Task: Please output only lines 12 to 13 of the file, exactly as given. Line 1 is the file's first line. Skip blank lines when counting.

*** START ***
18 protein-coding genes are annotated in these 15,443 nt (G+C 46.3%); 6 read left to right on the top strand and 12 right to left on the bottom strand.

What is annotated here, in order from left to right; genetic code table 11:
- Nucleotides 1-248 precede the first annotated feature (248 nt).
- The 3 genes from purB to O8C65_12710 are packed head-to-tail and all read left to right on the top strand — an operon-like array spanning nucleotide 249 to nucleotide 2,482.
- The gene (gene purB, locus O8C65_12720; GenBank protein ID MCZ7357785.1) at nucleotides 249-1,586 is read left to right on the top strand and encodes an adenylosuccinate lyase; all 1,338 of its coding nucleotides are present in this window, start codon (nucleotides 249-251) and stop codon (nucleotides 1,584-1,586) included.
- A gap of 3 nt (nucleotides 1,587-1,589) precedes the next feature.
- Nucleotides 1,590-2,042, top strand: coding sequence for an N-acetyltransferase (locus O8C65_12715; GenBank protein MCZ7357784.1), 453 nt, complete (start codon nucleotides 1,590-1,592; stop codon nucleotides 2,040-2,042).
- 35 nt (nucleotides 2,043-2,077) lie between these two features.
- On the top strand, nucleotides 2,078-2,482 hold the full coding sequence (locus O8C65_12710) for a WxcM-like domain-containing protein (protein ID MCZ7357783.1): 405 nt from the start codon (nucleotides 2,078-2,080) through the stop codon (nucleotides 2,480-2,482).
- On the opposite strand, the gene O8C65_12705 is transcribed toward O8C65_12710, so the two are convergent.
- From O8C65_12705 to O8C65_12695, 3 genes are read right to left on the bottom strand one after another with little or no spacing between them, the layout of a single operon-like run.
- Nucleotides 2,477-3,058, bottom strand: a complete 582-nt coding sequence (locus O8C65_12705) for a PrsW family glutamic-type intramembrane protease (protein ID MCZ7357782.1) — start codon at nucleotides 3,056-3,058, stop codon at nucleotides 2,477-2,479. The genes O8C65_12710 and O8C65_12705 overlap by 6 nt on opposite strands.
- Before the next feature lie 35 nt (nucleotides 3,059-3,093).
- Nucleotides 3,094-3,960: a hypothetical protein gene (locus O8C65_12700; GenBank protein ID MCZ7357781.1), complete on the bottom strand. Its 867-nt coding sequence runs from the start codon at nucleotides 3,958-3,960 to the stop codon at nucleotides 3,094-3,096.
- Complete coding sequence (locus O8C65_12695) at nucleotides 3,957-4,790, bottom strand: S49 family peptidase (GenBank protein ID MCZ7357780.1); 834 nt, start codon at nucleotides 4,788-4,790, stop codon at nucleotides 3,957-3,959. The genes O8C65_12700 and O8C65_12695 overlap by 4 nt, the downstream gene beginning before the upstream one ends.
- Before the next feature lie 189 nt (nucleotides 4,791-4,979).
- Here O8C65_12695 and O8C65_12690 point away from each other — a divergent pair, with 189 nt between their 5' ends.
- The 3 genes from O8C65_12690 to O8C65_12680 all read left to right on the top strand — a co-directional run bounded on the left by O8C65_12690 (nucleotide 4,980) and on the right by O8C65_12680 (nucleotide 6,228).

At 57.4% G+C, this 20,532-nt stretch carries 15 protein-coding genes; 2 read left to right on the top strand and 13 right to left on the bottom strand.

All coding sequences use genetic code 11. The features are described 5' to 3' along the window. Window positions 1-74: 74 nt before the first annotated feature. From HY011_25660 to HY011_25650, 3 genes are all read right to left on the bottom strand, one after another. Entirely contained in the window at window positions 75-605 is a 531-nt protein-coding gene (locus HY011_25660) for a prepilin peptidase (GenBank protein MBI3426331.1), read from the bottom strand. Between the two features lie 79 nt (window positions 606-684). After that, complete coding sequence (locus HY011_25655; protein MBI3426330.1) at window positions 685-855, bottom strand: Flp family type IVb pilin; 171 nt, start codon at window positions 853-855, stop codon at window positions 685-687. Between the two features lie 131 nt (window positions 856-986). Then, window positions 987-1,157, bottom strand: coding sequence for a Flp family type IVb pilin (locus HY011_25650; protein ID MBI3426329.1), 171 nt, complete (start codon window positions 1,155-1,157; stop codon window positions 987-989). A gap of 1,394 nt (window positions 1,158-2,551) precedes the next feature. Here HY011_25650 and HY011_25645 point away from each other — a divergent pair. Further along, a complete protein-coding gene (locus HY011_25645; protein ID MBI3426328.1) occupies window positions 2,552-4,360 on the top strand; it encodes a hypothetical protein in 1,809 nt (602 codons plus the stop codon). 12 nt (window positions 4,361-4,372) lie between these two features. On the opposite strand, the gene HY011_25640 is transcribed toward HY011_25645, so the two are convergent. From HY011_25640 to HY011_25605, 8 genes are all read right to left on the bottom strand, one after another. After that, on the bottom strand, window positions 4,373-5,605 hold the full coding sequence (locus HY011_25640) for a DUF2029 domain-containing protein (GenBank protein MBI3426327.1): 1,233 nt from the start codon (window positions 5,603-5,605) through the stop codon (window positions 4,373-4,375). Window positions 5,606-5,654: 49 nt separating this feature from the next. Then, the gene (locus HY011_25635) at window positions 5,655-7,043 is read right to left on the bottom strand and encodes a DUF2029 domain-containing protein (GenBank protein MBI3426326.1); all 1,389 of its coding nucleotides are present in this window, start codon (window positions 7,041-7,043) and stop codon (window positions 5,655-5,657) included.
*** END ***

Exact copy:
- Nucleotides 2,477-3,058, bottom strand: a complete 582-nt coding sequence (locus O8C65_12705) for a PrsW family glutamic-type intramembrane protease (protein ID MCZ7357782.1) — start codon at nucleotides 3,056-3,058, stop codon at nucleotides 2,477-2,479. The genes O8C65_12710 and O8C65_12705 overlap by 6 nt on opposite strands.
- Before the next feature lie 35 nt (nucleotides 3,059-3,093).